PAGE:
By Jerry Crawford
If I were a member of the Iowa Legislature I might be inclined to say, “Lord, let this never-ending argument between the casinos and the greyhound owners end.”
These relationships are a little bit like a marriage. We have all had friends who were going through a divorce. Listening to the bickering from both sides is truly one of life’s unpleasant tasks. Eventually the divorce happens, and when it does, the judge divides the property fairly — usually 50-50.
The Iowa greyhound industry and the state’s racetracks “got married” in 1996. The racing industry (dogs and horses) agreed to marry the racetrack owners and let them become racinos (casinos with racetracks), not just stand-alone racetracks.
In return, the racino owners, who could never have passed the bill giving them casino gaming without the help of the horses and the dogs, agreed to permanently support racing at their facilities. A promise. Much like the marital vow “till death do us part.”
Hardworking men and women in Iowa invested millions of their own dollars, as well as their lives, building farms and an industry based on that promise. They created hundreds of jobs in rural Iowa — jobs that still exist — and built farms that still can be found in close to one-third of Iowa’s 99 counties. They passed on the greyhound trade and way of life, father to son and mother to daughter, based on the racinos’ promise.
The hardworking men and women of the greyhound racing industry fulfilled their covenant.
Unfortunately, the racinos now want to get a divorce. Despite the greyhound industry’s critical role in enabling these racinos to make hundreds of millions of dollars, they no longer want to have to share it with their “spouses” (the racing industry). In Iowa, we have no-fault divorce law and, no matter how unfortunate, people are allowed to get a divorce whether the other side wants it or not.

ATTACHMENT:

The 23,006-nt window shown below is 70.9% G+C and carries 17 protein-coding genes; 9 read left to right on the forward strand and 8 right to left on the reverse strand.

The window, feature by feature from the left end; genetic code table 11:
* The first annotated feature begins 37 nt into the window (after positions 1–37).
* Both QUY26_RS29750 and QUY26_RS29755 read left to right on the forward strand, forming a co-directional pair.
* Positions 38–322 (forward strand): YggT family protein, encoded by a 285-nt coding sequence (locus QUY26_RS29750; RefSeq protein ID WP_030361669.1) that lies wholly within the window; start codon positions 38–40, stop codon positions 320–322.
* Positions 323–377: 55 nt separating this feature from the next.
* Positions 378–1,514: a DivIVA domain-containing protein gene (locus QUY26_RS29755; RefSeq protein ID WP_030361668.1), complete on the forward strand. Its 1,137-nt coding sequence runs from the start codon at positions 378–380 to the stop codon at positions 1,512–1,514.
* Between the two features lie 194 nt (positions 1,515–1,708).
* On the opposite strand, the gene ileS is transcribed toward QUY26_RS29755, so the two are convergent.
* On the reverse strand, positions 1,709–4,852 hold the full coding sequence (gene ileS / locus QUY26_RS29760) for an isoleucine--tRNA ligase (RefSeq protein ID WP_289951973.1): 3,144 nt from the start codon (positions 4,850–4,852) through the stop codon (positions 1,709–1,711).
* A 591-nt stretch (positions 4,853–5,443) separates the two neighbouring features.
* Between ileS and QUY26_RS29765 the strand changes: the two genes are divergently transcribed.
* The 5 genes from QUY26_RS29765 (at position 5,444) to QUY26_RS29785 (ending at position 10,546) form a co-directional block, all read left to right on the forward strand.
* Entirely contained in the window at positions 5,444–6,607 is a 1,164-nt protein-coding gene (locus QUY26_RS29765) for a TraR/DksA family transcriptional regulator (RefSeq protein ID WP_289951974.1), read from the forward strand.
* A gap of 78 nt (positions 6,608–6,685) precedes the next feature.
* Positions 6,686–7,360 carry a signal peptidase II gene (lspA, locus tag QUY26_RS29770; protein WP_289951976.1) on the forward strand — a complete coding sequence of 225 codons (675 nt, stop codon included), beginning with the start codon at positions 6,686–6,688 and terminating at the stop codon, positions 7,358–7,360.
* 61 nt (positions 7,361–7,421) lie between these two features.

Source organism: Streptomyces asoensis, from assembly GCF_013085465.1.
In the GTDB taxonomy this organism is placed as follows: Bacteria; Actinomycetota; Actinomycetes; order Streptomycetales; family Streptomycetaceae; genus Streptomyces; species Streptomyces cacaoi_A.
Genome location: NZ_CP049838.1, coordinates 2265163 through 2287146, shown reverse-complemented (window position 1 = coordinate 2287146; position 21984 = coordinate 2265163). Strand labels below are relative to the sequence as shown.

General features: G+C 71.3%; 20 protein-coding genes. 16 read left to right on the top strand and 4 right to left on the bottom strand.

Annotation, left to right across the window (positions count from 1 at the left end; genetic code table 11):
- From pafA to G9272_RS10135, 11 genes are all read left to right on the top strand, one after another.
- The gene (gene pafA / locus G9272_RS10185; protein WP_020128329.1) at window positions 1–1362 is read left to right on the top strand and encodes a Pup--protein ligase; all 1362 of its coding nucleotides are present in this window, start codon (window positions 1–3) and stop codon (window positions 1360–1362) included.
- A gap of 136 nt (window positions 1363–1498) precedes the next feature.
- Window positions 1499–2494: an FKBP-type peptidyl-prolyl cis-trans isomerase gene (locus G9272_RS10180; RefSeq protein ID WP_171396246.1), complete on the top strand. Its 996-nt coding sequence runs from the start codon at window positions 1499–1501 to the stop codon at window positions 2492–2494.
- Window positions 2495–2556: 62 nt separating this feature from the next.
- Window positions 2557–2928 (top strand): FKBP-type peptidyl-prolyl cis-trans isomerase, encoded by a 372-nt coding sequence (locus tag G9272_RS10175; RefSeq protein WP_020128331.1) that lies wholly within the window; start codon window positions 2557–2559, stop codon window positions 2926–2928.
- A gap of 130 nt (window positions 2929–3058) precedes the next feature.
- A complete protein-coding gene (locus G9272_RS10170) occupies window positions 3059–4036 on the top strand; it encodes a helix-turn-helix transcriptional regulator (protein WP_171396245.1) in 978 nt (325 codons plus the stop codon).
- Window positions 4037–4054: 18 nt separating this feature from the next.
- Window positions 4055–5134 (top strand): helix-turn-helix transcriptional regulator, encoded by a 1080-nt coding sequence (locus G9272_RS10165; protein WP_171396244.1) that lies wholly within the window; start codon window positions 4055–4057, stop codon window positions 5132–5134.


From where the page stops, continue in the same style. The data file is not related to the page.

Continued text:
But here is the catch: In order to get that divorce, the person who wants it must pay the piper. You can’t say to your spouse, the one you pledged to be loyal to forever, “Hey, thanks for the best years of your life, but after all this time spent fulfilling every one of your promises to our family, I am throwing you and the kids out on the street, taking my money
and moving to Las Vegas with the new object of my
We, as Iowans, know that is wrong. It is not fair. If the racinos want their divorce, let them have it. But let’s make them pay the fair price for breaking their solemn vows.
Let me be clear about the difference between Dubuque Greyhound Park and Caesars Casino/Bluffs Run (in Council Bluffs). Dubuque wants to take their financial windfall and invest it back into their community. While we wish they would continue racing, we understand their motive.
Nothing could be further from the truth with Caesars/Bluffs Run. If they get their way, more than 1,000 jobs will be eliminated immediately and they will begin sending tens of millions of dollars, and ultimately hundreds of millions of extra dollars, to Las Vegas where they have racked up the biggest debt in the history of gaming. That’s right, Iowa money will be used to pay off Vegas debts.
The Iowa greyhound industry would rather work for a living than be given “hush money” and go on welfare. That is why we have suggested that if we are going to close the racetracks, then the greyhound industry should be allowed to open one racino in their place.
This allows Iowa farmers to continue to do their jobs. It creates new jobs at the racino. It greatly increases Iowa’s tax base. And it does all this without a penny in state subsidy.
Has the state of Iowa really come to a place where a bloated Las Vegas corporation can throw Iowans off their farms and out of their jobs?
Certainly that is not what a judge in a divorce case would say. A judge would rule in favor of the greyhound industry to allow them to continue working and pursuing their way of life.Jerry Crawford is a Des Moines attorney representing the greyhound industry in Iowa. Comments: Crawford@CrawfordLawFirm.com.